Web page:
Joy Journal #11: April 23, 2022
I spent a beautiful morning walking along the stunning Antrim coastline: beginning at the Giant’s Causeway and ending at Dunseverick Castle. The castle is an ancient royal site of the Dál Riada, a Gaelic kingdom from at least the 5th century AD. Saint Patrick is recorded as having visited the site, where he baptized Olcán, a local man who later became a Bishop of Ireland. The castle was captured and destroyed by General Robert Munro in 1642, and his Cromwellian troops in the 1650s, with only the ruins of the gate lodge remaining. The northern area contains an oval depression of wet ground which is thought to be a holy well, known as Saint Patrick’s Well.
As I explored this desolate and ancient site, I discovered a lone Hawthorne tree. In Ireland, the Hawthorn is synonymous with the ‘Sidhe’ or Fairies. From the times of the druids the tree was highly valued as a source of medicinal remedies. The flowers, leaves, and berries were used to treat conditions of the heart, and lower blood pressure.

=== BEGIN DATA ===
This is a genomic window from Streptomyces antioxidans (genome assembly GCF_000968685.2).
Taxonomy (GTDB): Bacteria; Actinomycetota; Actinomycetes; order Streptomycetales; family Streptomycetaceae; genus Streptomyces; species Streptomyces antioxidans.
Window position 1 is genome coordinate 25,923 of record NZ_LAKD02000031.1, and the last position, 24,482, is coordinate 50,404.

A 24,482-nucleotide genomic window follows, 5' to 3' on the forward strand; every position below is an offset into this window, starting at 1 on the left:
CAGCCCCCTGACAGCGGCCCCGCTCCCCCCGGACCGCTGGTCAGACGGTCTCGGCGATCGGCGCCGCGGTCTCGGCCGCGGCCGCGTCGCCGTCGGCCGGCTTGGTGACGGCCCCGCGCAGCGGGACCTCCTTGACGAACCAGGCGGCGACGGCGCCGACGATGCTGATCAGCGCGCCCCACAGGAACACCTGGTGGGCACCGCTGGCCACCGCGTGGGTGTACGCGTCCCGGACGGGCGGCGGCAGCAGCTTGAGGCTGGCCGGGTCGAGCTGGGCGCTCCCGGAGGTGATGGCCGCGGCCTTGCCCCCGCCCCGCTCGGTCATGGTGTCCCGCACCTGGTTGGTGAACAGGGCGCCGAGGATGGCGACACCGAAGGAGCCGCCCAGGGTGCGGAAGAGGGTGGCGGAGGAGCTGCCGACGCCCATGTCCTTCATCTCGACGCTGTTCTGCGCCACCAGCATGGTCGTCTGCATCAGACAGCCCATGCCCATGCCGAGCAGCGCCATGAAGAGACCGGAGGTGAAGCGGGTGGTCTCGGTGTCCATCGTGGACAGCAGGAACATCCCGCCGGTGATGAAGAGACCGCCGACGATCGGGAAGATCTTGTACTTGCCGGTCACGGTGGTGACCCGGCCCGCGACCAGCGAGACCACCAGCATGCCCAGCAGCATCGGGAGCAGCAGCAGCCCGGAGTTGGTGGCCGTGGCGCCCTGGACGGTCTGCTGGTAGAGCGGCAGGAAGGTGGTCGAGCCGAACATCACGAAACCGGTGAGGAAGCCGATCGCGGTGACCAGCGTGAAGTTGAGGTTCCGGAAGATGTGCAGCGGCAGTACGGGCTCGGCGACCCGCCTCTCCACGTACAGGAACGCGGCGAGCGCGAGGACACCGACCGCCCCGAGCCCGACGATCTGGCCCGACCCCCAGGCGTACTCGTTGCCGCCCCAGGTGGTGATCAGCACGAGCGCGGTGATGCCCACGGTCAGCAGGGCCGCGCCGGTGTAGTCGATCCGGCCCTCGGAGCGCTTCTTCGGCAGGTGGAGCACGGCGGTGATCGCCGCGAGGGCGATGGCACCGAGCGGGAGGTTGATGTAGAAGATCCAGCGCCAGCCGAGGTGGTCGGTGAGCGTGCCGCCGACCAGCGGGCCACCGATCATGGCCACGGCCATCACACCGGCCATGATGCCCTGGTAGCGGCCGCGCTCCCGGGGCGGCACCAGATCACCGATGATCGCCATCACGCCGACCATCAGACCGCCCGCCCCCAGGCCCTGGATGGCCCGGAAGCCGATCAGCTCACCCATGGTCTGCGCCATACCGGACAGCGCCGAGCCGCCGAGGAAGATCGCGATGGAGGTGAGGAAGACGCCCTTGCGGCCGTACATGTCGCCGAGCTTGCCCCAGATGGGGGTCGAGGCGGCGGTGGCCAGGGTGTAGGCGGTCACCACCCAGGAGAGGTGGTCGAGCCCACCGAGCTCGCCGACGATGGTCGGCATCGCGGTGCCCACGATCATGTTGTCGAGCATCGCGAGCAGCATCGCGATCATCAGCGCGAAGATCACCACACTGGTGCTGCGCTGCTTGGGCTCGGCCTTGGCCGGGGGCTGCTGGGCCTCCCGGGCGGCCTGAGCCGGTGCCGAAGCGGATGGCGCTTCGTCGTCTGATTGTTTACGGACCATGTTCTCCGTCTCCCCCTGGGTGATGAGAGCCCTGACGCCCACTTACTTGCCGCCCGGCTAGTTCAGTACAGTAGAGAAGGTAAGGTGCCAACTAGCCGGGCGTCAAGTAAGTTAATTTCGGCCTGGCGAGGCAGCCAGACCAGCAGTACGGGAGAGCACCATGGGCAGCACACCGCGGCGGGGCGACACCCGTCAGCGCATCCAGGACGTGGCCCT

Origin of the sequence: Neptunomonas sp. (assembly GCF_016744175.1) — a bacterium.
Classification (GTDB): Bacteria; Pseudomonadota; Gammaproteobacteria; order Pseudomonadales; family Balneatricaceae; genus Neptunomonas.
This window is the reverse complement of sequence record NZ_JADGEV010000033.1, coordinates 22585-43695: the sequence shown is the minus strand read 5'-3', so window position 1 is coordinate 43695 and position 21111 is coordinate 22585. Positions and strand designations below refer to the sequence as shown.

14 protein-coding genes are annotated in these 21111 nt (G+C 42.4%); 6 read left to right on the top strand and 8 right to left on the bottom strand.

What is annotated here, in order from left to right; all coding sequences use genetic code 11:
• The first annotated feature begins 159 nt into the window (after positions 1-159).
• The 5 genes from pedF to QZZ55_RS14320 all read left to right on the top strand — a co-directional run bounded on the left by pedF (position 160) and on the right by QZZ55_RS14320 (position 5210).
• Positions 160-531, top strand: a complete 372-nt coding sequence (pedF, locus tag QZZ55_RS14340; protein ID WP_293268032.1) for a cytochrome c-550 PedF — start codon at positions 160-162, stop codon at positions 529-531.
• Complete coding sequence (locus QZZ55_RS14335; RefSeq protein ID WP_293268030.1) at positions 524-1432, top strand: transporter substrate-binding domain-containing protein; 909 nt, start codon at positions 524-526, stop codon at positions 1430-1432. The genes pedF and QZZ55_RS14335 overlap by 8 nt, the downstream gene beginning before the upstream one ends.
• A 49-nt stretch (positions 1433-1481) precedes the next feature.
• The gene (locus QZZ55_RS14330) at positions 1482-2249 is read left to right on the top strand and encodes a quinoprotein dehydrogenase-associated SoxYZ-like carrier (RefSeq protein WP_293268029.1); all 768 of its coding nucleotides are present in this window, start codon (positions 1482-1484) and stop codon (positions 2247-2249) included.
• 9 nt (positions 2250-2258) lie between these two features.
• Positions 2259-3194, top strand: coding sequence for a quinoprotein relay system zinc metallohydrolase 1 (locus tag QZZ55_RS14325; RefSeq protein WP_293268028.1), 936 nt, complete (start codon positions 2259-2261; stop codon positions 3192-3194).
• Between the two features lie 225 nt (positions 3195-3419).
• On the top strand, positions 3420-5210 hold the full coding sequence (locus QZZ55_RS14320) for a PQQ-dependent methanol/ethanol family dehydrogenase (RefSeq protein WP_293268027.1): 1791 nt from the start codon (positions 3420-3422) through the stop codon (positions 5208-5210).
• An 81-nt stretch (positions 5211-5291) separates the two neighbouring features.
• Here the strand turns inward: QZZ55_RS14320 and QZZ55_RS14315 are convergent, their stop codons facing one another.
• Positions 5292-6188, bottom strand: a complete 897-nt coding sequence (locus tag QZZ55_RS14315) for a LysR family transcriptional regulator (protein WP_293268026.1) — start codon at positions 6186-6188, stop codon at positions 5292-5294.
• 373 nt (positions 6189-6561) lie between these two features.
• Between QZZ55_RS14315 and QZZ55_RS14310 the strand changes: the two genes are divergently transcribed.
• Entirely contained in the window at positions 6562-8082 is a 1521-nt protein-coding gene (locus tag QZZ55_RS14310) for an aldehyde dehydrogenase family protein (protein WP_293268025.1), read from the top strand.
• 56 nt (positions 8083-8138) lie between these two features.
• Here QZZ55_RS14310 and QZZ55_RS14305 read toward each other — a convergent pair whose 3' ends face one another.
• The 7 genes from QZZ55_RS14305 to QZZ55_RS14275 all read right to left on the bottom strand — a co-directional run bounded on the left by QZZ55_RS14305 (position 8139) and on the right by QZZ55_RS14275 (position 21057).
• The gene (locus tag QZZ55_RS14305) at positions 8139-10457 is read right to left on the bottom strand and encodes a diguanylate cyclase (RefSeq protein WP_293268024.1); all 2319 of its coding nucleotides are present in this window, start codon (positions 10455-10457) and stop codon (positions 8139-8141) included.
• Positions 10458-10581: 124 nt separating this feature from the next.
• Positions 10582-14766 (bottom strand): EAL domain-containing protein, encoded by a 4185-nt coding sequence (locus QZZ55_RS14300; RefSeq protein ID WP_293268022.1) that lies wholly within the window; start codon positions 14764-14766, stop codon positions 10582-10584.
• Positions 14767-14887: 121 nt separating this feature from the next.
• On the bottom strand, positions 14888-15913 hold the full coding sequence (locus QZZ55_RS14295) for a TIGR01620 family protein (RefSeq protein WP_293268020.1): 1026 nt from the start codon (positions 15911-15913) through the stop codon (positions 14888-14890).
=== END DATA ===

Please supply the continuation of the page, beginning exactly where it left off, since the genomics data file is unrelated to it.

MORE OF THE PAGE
Certain hawthorn trees, especially those associated with Holy Wells, are known as “Rag Trees” or “Wishing Trees”. Historically, cloth strips taken from the clothing of an ill person were tied to the branches of the tree as a petition to a local saint or deity. Local people also tie strips of colourful cloth to the wishing tree as a symbol of their prayers or wishes. These items are known as clotties. It was an honour to come upon this beautiful and sacred offering. #JoyBlogging